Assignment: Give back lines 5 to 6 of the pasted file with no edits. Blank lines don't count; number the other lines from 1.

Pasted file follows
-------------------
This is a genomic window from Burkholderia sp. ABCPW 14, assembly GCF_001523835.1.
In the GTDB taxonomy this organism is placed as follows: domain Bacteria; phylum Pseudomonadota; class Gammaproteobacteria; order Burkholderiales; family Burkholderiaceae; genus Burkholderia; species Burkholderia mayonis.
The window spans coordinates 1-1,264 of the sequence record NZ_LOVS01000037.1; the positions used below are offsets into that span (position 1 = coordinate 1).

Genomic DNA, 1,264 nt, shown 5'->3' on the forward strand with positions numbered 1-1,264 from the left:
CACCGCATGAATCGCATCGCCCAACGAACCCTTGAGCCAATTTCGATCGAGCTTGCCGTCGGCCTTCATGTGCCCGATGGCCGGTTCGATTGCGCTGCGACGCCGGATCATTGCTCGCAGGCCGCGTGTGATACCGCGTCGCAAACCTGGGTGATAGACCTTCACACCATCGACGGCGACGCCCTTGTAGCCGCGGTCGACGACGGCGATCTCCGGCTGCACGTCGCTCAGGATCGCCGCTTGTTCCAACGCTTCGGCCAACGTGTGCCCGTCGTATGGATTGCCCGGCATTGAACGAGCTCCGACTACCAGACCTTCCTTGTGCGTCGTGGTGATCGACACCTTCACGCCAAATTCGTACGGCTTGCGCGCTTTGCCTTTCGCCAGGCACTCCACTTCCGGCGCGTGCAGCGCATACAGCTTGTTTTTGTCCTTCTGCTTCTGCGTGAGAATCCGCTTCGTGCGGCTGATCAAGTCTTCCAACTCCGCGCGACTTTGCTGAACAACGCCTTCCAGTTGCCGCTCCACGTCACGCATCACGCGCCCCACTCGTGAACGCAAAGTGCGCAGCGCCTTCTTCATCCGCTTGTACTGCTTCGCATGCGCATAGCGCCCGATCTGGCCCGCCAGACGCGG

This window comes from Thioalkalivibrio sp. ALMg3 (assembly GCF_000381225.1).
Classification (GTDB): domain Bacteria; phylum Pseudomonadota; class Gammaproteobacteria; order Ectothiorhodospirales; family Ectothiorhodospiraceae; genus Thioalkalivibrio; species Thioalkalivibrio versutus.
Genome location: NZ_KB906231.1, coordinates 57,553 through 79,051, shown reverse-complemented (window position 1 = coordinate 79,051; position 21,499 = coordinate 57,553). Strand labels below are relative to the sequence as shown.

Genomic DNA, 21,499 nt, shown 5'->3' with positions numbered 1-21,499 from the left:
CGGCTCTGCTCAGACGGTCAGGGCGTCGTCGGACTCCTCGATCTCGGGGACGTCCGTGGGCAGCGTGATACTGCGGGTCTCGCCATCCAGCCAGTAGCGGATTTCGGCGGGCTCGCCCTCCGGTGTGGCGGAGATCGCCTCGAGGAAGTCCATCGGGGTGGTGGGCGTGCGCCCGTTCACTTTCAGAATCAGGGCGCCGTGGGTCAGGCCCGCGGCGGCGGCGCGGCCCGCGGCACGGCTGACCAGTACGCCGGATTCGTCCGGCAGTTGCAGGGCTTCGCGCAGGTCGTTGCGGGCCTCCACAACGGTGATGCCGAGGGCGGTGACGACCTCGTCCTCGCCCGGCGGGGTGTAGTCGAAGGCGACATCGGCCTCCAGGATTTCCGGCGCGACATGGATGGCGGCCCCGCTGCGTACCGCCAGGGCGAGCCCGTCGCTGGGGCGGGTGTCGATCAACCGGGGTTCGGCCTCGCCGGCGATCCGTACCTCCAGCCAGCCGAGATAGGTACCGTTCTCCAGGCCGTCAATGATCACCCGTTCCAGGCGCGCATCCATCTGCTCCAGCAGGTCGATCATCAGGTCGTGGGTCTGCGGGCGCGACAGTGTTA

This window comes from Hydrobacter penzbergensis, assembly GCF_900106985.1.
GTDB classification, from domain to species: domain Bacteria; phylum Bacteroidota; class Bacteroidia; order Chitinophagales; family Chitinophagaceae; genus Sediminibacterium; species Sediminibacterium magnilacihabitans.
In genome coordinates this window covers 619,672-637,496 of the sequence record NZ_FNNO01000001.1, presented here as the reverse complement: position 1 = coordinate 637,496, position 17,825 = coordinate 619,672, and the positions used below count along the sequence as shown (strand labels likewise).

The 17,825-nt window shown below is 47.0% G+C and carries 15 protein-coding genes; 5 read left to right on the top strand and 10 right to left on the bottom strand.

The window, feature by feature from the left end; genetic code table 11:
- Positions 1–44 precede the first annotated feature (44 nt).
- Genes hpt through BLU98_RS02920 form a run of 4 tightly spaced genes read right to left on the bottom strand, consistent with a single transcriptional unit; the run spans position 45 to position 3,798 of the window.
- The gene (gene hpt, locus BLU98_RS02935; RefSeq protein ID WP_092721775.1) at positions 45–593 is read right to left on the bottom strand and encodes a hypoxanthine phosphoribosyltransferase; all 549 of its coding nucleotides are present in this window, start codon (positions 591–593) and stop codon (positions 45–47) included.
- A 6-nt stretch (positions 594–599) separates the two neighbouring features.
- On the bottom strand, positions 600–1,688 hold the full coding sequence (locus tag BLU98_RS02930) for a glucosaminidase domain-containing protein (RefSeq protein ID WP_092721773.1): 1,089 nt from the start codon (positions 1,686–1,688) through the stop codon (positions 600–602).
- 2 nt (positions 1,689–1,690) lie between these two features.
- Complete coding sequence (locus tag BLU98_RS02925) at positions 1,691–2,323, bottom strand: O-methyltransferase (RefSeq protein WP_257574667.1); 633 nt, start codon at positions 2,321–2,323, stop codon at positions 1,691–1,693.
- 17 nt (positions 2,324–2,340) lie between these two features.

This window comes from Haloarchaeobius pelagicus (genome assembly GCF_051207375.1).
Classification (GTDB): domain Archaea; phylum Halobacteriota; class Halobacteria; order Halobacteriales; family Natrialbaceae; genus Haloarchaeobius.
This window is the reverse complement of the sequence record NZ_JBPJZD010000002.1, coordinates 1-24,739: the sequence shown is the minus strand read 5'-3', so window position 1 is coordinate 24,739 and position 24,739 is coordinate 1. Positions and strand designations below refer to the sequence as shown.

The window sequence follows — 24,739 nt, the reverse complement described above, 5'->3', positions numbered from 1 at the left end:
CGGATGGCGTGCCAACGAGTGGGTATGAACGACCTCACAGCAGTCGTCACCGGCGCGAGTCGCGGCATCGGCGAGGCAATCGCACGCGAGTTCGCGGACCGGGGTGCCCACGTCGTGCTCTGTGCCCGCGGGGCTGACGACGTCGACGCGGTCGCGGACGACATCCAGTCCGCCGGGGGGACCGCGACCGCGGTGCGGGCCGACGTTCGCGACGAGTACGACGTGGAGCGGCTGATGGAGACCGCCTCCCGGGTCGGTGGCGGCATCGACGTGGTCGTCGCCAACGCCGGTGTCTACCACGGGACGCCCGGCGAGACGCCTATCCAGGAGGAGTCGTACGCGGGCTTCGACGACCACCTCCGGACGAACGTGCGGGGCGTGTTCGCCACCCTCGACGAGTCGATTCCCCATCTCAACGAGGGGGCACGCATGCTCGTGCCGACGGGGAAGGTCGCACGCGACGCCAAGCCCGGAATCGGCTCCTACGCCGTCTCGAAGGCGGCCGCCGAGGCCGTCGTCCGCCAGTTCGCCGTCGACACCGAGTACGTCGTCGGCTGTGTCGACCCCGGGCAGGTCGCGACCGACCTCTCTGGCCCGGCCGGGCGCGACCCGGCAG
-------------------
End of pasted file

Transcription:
CACCGCATGAATCGCATCGCCCAACGAACCCTTGAGCCAATTTCGATCGAGCTTGCCGTCGGCCTTCATGTGCCCGATGGCCGGTTCGATTGCGCTGCGACGCCGGATCATTGCTCGCAGGCCGCGTGTGATACCGCGTCGCAAACCTGGGTGATAGACCTTCACACCATCGACGGCGACGCCCTTGTAGCCGCGGTCGACGACGGCGATCTCCGGCTGCACGTCGCTCAGGATCGCCGCTTGTTCCAACGCTTCGGCCAACGTGTGCCCGTCGTATGGATTGCCCGGCATTGAACGAGCTCCGACTACCAGACCTTCCTTGTGCGTCGTGGTGATCGACACCTTCACGCCAAATTCGTACGGCTTGCGCGCTTTGCCTTTCGCCAGGCACTCCACTTCCGGCGCGTGCAGCGCATACAGCTTGTTTTTGTCCTTCTGCTTCTGCGTGAGAATCCGCTTCGTGCGGCTGATCAAGTCTTCCAACTCCGCGCGACTTTGCTGAACAACGCCTTCCAGTTGCCGCTCCACGTCACGCATCACGCGCCCCACTCGTGAACGCAAAGTGCGCAGCGCCTTCTTCATCCGCTTGTACTGCTTCGCATGCGCATAGCGCCCGATCTGGCCCGCCAGACGCGG

This window comes from Thioalkalivibrio sp. ALMg3 (assembly GCF_000381225.1).